The banner hanging high above the gym floor might as well have been the holy grail.
For Joel Wonder in the mid-1980s, it seemed just as mythical and equally unattainable.
For Wonder and the other basketball players at Worthington Jefferson High School, the banner served as constant motivation through every home game, practice and offseason workout. It represented the Ramblers’ 1977 sectional championship – the second and final postseason title claimed by the school, which was consolidated into White River Valley in 1990.
Playing in a regional was a nearly impossible dream for Wonder and his teammates. It was widely viewed as the pinnacle of achievement in small-town Indiana during the IHSAA’s single-class tournament era.
For Wonder, it was much more than that. A sectional championship represented immortality.
“They were like gods up on the wall,” he said of the players represented by the banner.
White River Valley won the sectional in its first year of existence in 1991 and has added five more sectional crowns and four regional championships since – the most recent coming in Class 1A in 2004.
But it’s not the same.
Nothing about Indiana high school basketball is.
The fervor that led more than 40,000 fans to fill the RCA Dome for the 1990 state finals is gone. Tiny Milan’s underdog run to the 1954 state title is no longer possible. And Hoosier Hysteria packs a little less punch across the state.
Basketball is still Indiana’s game. No sport is more popular from the rural cornfields to the city streets, and the passion still runs deep. That’s especially true in smaller communities, where local pride still is often inextricably linked to the varsity team.
There are 17 high school gyms across the state that boast a seating capacity of 6,000 or more, and eight of the country’s 10 biggest high school gyms are within Indiana’s borders.
But will they ever consistently be filled again on Friday and Saturday nights?
Can the glory days return?
Will Indiana high school basketball ever again be the phenomenon it once was?
“I just don’t see it coming back,” said Wonder, now 52 and a Bloomington resident. “Not the way it was in the hey-day in the 1950s and ’60s.”
The surest way to start an argument in any watering hole across the state remains to say something — anything, really — in praise of the four-class tournament system.
The raw anger and resentment toward class basketball still runs deep.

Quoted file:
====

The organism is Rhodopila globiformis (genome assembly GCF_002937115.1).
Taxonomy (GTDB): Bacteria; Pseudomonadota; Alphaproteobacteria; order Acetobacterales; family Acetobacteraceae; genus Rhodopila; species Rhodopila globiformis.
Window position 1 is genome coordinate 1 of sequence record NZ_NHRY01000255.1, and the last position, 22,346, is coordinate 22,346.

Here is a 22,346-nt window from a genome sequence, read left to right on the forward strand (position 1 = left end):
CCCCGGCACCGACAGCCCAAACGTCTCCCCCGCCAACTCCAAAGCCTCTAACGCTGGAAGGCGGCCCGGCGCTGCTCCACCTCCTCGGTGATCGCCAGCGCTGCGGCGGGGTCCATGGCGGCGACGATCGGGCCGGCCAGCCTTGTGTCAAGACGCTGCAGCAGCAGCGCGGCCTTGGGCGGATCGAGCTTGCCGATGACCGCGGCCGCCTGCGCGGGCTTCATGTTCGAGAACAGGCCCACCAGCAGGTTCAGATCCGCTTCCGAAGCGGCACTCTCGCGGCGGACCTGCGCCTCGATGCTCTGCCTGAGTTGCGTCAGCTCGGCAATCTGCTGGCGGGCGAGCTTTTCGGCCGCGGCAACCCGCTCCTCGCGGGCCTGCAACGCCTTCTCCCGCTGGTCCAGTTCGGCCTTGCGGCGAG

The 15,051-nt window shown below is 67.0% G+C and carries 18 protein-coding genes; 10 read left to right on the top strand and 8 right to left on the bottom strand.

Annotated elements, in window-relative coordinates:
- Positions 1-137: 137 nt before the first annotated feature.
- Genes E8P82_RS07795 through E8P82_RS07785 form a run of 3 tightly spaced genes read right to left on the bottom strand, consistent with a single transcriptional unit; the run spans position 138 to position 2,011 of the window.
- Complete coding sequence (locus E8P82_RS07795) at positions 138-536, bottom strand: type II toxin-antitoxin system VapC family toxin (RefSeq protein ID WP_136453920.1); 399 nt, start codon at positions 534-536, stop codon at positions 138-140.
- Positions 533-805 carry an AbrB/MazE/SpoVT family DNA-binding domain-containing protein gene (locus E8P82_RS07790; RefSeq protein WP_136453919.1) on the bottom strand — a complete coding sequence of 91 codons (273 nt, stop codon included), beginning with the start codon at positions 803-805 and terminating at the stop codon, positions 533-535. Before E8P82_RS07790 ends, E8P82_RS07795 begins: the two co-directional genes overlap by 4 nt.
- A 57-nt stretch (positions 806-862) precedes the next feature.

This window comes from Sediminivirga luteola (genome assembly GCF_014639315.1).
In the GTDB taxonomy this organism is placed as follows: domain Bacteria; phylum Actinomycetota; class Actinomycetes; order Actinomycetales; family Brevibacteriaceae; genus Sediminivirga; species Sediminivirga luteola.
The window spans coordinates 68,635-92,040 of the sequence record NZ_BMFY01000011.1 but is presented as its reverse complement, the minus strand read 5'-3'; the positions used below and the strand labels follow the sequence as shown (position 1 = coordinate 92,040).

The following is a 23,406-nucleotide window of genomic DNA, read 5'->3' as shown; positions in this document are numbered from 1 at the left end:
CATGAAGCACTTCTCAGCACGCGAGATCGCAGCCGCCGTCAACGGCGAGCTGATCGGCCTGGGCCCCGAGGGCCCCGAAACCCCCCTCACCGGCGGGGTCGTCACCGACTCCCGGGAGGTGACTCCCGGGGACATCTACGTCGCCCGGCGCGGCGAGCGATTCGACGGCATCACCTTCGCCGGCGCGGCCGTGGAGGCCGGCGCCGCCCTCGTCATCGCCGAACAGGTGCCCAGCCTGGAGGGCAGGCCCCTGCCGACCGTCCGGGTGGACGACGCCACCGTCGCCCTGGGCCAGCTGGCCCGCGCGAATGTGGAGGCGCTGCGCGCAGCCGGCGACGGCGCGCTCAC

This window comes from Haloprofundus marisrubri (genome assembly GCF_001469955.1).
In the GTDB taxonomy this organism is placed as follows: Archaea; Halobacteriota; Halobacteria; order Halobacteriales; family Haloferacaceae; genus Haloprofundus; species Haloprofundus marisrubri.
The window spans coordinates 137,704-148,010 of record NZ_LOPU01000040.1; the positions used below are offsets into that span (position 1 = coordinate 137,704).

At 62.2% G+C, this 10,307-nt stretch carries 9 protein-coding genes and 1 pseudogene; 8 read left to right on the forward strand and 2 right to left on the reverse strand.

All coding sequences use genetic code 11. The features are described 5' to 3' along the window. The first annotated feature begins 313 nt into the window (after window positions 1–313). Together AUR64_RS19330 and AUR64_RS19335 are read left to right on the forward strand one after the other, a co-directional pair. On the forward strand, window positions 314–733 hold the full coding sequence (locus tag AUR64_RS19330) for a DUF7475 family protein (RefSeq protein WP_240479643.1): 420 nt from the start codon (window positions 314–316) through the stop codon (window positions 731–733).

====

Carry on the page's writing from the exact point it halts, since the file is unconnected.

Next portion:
The single-class tournament was a part of Indiana’s identity, a place where fairy tales could become real, as immortalized in the 1986 movie “Hoosiers.”
The pushback against the switch to a class system was powerful in the mid-1990s. The primary argument was that something unique and special would be irrevocably lost.
The class tournament began as a two-year experiment in the 1997-98 school year. It’s now at 22 years and running.
For many high school basketball fans, the tournament change is the beginning and the end of what went wrong in the state. The way they see it, if you want to put fans back in the stands and more kids on the rosters, it’s simple. Go back to the single-class era.
In a recent CNHI Sports Indiana online survey, 676 newspaper readers responded to the question, “How do you feel about Indiana’s current class basketball state tournament?”
Nearly 56% chose "highly unfavorable" or "unfavorable." Just 23% had a "favorable" or "highly favorable" opinion.
The majority view was abundantly clear in comments posted with the survey responses.
“I fought against class basketball when I was a high school principal, as I knew what would happen,” Hugh Enicks wrote, “and I was right.”
“The game in Indiana is history,” wrote an anonymous survey respondent. “Parents are not interested in high school basketball. Now, their kids are not either. The ‘genie’ is out, and it’s too late to put it back in the bottle.
"Hello, look at (the NCAA’s) ‘March Madness.’ Cinderella still has a chance every year, and let the upsets begin.”
Another respondent wrote, “It is unfortunate that what once was a Friday night must for both fans and students has become just an activity for the players on the team, parents and limited fans.
“Class basketball has taken away rivalries within communities. For example, there are five high schools in Howard County, and Kokomo used to play each of them. Memorial Gym would be packed. Now Kokomo plays a Fort Wayne team, and there are 200 people there, not 5,000.